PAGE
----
It is believed that a product is sold by Borden Foods called "Mrs. Grass Soup" which is packaged in a multi-compartment carton. The package is perforated in the center of the carton and uses the manufacturer's glue joint as a partition.
Nerds Candy manufactured by Willy Wonka is believed to employ a carton similar to the Mrs. Grass Soup carton.
Weiss, U.S. Pat. No. 1,898,231 illustrates a multi-compartment carton having a partition with an attaching flap 15 and attaching wall 16 which is continuous with a side wall of the carton.
Morand, U.S. Pat. No. 2,697,544 discloses a plural compartment box formed from a single blank of sheet material.
Other patents relating to multiple compartment cartons include U.S. Pat. Nos. 1,815,565, 2,442,699, 3,049,279, 3,092,301, 3,166,229, 3,510,046, 4,179,061, 4,398,661, 4,487,311, 4,487,358, 4,651,918, 4,826,016 and 5,048,690.
Meyers, U.S. Pat. No. 4,124,161 discloses that when sealing gases are applied to the top of underlying closure flaps, the flaps tend to droop, which interferes with sealing. Meyers makes a partial cut score along substantially the entire length of the top of the underlying flaps indented from the fold lines of the flaps to provide sealing margins. The partial cut scores may be in the form of a straight line or in sin wave or other non-linear shapes shown in Meyers' FIG. 5. The non-linear score lines are said to be stronger than the straight score lines.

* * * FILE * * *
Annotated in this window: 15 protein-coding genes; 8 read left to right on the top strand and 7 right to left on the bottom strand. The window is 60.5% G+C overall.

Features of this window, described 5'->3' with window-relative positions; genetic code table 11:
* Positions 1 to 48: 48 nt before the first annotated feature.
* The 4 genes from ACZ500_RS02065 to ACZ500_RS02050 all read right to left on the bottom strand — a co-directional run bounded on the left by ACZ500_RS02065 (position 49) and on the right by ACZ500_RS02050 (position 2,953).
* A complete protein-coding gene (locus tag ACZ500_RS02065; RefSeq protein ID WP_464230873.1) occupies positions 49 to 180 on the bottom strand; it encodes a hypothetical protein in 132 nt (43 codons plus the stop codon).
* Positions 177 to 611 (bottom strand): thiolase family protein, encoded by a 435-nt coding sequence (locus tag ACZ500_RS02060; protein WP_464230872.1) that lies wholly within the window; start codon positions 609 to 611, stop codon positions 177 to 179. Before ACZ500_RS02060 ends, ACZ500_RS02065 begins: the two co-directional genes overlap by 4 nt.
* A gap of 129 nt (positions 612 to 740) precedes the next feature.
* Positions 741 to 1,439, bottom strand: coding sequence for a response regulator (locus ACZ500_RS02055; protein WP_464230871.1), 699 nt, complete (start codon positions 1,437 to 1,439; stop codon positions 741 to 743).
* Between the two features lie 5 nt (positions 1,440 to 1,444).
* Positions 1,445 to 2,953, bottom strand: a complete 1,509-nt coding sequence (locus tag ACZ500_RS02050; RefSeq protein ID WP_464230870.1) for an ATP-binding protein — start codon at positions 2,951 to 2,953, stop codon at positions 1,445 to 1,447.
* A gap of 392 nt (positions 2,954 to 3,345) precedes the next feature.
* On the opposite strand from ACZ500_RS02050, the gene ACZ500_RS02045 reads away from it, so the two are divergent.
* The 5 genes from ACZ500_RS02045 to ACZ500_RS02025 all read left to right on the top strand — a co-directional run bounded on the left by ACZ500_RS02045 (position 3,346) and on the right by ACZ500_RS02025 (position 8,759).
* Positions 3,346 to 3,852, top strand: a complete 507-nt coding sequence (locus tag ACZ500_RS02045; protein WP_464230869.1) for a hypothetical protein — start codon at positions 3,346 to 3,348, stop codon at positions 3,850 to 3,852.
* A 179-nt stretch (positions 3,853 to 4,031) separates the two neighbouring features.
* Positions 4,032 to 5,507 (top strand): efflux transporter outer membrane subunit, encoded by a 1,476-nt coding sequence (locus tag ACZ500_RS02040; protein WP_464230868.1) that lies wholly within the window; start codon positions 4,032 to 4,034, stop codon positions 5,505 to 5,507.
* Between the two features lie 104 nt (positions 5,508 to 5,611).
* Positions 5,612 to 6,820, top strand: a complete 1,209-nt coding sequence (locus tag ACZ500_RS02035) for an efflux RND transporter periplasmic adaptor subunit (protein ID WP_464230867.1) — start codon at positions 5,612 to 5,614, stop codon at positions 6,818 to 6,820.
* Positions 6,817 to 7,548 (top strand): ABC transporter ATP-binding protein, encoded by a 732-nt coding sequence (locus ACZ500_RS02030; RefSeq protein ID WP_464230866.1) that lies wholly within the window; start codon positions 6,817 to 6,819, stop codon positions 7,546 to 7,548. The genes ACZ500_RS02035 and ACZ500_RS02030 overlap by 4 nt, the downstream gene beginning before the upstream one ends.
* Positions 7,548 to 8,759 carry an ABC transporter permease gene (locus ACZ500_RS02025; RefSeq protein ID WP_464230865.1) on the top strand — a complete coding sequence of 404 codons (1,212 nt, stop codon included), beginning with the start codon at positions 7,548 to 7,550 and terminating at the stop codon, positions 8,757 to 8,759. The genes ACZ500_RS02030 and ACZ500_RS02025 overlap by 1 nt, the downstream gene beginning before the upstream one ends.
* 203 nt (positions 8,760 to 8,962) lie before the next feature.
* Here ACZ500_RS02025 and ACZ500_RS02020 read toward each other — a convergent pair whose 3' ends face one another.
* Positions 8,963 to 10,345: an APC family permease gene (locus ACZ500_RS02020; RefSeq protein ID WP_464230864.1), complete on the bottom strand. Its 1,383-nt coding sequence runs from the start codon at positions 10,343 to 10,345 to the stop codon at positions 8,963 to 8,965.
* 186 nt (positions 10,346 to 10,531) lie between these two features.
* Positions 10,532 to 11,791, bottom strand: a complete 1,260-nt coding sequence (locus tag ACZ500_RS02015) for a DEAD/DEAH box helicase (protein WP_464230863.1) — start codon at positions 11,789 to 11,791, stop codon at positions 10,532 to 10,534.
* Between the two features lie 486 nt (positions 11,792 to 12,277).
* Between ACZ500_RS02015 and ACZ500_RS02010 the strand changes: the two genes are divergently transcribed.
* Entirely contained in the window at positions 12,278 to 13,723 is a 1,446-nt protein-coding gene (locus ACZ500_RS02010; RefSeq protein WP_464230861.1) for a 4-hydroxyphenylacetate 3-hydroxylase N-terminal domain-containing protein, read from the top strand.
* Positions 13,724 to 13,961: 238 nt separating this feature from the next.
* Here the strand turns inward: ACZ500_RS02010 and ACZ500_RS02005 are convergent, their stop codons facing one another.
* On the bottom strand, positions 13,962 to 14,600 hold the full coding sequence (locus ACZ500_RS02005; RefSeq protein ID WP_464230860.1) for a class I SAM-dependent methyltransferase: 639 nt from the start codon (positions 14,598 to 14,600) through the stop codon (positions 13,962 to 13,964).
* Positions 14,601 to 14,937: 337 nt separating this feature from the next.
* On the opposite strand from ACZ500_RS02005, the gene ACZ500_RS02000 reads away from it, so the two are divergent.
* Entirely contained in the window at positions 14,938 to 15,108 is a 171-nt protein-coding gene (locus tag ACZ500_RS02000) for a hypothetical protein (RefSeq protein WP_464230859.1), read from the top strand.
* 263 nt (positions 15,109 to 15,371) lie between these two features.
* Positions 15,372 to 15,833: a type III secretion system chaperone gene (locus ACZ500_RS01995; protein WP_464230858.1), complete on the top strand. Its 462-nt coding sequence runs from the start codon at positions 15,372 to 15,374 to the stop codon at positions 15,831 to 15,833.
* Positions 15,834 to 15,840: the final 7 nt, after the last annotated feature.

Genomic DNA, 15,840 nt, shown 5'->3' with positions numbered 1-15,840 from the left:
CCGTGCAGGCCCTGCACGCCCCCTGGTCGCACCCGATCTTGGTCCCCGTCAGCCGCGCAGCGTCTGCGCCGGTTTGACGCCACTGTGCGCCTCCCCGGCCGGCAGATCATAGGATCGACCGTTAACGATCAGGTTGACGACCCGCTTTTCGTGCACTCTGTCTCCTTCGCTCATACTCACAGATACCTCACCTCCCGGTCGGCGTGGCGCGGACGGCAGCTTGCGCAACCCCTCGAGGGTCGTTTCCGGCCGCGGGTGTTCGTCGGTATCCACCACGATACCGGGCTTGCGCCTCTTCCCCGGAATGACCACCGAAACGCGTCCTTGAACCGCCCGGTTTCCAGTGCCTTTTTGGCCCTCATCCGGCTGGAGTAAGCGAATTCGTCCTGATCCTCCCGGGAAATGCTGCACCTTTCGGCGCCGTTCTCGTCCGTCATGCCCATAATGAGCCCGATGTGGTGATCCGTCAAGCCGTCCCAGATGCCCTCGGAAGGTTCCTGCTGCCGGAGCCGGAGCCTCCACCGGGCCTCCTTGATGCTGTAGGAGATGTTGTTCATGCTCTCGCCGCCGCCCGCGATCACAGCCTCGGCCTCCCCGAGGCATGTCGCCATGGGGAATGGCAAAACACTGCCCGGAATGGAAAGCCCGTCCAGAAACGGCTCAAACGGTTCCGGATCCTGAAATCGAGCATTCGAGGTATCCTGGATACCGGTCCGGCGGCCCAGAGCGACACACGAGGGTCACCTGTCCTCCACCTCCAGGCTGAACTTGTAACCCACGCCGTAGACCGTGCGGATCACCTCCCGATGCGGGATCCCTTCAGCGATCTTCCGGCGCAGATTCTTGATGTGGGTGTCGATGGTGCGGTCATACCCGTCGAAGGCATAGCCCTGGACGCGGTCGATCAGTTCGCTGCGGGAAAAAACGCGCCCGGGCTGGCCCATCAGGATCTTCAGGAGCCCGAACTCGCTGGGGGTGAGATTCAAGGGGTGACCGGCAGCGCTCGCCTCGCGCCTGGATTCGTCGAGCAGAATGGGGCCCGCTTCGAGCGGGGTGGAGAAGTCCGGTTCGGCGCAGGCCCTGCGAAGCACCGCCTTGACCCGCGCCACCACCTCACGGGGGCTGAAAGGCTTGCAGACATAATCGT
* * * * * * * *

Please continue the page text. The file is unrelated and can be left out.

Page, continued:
Redpath et al., U.S. Pat. No. 3,295,743 discloses a carton having a zig-zag cut score line 31 extending across the front panel. Spots of adhesive are located between the zig-zag cut score line 31 and the upper edge of the front wall when the carton is glued in tubular form. The arrangement is said to permit the outer surface of the panel to peel off readily when the carton is opened if the adhesive is bonded sufficiently not to come loose when the carton is opened.
Patents disclosing weakened portions defined by scores or cuts include Brown, U.S. Pat. No. 2,828,060, Tyrseck, U.S. Pat. No. 3,01 5,432, Brastad, U.S. Pat. Nos. 3,491,937 and 3,719,317, and Kienlen, U.S. Pat. No. 2,259,822. Other cartons are disclosed in U.S. Pat. Nos. 2,852,180, 2,881,968, 2,884,180, 2,936,104 and 2,992,767.